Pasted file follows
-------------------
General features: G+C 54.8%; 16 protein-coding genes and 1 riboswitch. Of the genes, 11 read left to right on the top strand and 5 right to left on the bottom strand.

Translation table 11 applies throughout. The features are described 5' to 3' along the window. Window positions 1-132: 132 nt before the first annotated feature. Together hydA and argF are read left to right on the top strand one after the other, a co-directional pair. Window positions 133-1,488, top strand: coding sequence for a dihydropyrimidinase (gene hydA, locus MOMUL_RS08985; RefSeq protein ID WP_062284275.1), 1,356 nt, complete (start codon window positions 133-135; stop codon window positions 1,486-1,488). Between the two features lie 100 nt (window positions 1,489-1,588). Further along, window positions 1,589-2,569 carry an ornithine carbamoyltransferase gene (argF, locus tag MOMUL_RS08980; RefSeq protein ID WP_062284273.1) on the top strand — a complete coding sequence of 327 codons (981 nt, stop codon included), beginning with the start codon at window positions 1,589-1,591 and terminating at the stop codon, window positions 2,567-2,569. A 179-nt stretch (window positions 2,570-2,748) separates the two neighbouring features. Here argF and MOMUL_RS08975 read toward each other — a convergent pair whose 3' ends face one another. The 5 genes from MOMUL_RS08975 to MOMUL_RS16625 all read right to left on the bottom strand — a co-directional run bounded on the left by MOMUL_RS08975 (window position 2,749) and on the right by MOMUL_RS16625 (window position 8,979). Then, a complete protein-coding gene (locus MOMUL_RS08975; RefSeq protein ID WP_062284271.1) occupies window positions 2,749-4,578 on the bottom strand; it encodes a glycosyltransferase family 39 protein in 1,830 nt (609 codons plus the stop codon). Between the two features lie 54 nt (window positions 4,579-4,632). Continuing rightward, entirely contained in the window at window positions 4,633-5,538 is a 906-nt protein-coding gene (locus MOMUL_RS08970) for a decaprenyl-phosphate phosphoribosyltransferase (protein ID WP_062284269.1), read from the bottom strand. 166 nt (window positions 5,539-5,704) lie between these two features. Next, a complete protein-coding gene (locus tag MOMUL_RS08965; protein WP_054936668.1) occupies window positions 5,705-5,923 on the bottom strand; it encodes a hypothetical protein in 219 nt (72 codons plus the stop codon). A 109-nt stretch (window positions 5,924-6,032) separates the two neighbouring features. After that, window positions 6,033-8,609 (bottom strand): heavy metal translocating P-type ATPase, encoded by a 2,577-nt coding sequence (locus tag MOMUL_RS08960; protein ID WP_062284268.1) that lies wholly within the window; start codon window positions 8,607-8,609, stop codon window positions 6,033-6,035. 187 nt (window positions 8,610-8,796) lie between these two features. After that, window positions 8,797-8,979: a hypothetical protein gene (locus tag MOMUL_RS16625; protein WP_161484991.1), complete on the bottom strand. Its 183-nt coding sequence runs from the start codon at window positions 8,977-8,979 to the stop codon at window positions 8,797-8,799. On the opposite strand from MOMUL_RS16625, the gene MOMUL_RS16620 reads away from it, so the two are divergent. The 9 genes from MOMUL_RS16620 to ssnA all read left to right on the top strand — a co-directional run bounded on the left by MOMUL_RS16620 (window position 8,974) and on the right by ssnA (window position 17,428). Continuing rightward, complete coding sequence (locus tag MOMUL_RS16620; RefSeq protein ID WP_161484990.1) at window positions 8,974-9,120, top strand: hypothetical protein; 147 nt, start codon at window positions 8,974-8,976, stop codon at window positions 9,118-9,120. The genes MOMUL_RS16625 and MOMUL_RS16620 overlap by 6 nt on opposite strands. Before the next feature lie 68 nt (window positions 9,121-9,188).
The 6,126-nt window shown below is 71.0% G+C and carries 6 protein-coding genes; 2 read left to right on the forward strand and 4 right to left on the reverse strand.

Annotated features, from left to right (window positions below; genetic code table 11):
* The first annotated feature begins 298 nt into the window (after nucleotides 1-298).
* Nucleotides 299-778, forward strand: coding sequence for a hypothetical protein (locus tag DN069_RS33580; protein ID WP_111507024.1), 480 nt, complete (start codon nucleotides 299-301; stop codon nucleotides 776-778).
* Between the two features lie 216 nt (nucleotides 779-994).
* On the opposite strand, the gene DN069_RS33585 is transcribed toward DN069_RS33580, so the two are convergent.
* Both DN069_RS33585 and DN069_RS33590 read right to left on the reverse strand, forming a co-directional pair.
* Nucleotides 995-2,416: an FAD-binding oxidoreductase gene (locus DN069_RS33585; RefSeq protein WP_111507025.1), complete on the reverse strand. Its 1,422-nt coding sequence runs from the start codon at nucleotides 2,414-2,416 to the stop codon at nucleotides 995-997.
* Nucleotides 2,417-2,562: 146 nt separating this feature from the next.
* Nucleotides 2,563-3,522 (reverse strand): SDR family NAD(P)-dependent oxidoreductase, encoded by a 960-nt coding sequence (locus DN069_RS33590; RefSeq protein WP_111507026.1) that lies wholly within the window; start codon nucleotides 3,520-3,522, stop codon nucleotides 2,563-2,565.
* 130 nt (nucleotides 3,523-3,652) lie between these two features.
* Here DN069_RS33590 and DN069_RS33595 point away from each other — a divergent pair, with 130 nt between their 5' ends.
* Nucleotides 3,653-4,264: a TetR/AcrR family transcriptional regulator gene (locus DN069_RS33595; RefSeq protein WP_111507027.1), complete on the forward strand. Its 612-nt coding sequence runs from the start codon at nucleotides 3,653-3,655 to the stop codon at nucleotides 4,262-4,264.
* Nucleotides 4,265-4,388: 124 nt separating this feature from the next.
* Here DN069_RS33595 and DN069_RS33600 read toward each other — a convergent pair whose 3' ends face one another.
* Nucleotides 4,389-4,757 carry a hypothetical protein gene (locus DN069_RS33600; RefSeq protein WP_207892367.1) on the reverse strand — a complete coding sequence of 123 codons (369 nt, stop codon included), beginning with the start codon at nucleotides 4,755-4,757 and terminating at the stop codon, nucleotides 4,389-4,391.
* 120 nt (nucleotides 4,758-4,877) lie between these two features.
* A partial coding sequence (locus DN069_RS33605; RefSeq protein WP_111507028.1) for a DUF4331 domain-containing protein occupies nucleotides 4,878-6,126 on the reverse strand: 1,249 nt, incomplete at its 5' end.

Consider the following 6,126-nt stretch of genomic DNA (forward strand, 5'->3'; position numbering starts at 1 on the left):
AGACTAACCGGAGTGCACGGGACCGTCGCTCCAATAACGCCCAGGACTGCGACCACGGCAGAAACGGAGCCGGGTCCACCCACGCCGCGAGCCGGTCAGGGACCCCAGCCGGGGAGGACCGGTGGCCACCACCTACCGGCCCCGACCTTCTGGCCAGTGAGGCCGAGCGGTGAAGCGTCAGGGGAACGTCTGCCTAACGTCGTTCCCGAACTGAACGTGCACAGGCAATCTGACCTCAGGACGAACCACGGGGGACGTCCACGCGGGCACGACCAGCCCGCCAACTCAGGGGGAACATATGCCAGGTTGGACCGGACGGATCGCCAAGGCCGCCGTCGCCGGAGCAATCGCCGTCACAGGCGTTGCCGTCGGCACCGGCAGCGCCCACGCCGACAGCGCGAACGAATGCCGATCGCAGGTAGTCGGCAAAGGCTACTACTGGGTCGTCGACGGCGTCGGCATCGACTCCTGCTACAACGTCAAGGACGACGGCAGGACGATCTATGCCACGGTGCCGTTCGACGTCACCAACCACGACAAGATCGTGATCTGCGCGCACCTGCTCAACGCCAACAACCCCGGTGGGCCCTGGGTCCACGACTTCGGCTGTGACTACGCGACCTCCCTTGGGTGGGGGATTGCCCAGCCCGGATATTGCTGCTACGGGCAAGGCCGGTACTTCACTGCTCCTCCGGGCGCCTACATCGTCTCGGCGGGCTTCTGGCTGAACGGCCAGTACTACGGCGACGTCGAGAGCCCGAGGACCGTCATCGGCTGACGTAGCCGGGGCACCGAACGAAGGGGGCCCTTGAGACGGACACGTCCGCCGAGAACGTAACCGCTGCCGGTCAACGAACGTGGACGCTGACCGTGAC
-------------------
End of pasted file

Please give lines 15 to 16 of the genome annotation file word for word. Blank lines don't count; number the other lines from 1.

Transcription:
* Nucleotides 3,653-4,264: a TetR/AcrR family transcriptional regulator gene (locus DN069_RS33595; RefSeq protein WP_111507027.1), complete on the forward strand. Its 612-nt coding sequence runs from the start codon at nucleotides 3,653-3,655 to the stop codon at nucleotides 4,262-4,264.
* Nucleotides 4,265-4,388: 124 nt separating this feature from the next.